MSPs will today visit St John’s Road, Corstorphine, to hear from locals what it’s like to live on one of Scotland’s most polluted streets amid calls for curbs on vehicles in the area.
Members of the Scottish Parliament’s environment committee are conducting an inquiry on air quality and say they want to find out first-hand how pollution affects people’s day-to-day lives.
The MSPs – who will get the bus to and from the visit – are due to meet children from Corstorphine Primary School, residents from The Cedars sheltered housing and representatives of Corstorphine Community Council.
The community council is calling for Edinburgh’s proposed Low Emission Zone - where vehicles which do not meet strict emission standards would be banned or forced to pay tolls – to include Corstorphine as well as the city centre.
And they list a congestion charge among a series of potential measures to tackle the problem.
In a written submission to the committee’s inquiry, the community council describes the Scottish Government plans to tackle pollution as “deeply inadequate” and says it needs to be “more robust and better resourced with stricter targets”.
The submission says Low Emission Zones (LEZs) are the most effective measure to cut air pollution.
The Scottish Government is planning LEZs for Scotland’s four biggest cities by 2020.
Community council chairman Steve Kerr said: “In Edinburgh, the LEZ should include the west of the city as well as the city centre.”
The worst-polluting buses and lorries are likely to be hit first by an LEZ, but private cars would have to meet the standards sooner or later. The government has said there will be lead-in times to allow drivers the chance to manage the change.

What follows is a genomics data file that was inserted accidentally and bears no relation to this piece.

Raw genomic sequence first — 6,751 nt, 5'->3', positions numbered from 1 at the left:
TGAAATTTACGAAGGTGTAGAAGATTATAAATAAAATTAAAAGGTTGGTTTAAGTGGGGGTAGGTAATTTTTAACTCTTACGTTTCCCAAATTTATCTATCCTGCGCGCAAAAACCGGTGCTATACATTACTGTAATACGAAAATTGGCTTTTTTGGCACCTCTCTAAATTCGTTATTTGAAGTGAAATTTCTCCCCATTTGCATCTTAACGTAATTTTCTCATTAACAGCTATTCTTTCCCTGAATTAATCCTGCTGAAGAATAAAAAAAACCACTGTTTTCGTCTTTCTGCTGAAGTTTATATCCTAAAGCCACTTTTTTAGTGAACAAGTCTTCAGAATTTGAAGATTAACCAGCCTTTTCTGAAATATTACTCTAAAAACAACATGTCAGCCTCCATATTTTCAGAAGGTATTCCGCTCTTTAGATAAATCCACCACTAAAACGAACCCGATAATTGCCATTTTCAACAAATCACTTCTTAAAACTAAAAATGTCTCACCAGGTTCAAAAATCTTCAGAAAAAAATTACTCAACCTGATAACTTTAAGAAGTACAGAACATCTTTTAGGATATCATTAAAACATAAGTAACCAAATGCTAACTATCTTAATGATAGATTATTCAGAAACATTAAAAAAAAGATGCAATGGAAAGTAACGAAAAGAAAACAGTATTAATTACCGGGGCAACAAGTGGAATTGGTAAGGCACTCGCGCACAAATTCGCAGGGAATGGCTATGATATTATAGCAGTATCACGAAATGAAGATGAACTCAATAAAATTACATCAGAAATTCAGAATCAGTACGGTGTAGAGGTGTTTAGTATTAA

St John’s Road was named Scotland’s most polluted street by Friends of the Earth last year and has regularly featured as one of the top two worst spots for air quality in the country.
The community council said house-building in the west of Edinburgh and expansion of Edinburgh Airport were likely to increase traffic and make pollution worse.
Mr Kerr said: “The community council recognises and supports the need for house-building and airport expansion in West Edinburgh to accommodate the city’s growth, albeit with appropriate consultation.
“This must be balanced with the application of measures which rigorously mitigate the inevitable increase in traffic volume and consequent increase in air pollution that is already unacceptably high and poses a serious health risk.”
During the visit, the MSPs will also see the air pollution monitoring equipment on St John’s Road, which was installed to monitor changes in nitrogen dioxide levels produced by vehicle engines.
Committee convener SNP MSP Graeme Dey said: “Our committee wants to hear the views of local folk who live, work or go to school near St John’s Road on air quality and how it impacts their everyday life.
“We all have a right to breathe clean air and no one should have to suffer because of traffic congested streets. Air pollution can be especially harmful to the young, the elderly and people with existing heart and lung conditions.
“As well as discussing the health and environmental impacts being experienced, we hope to explore the actions needed to tackle poor air quality and how to address these.”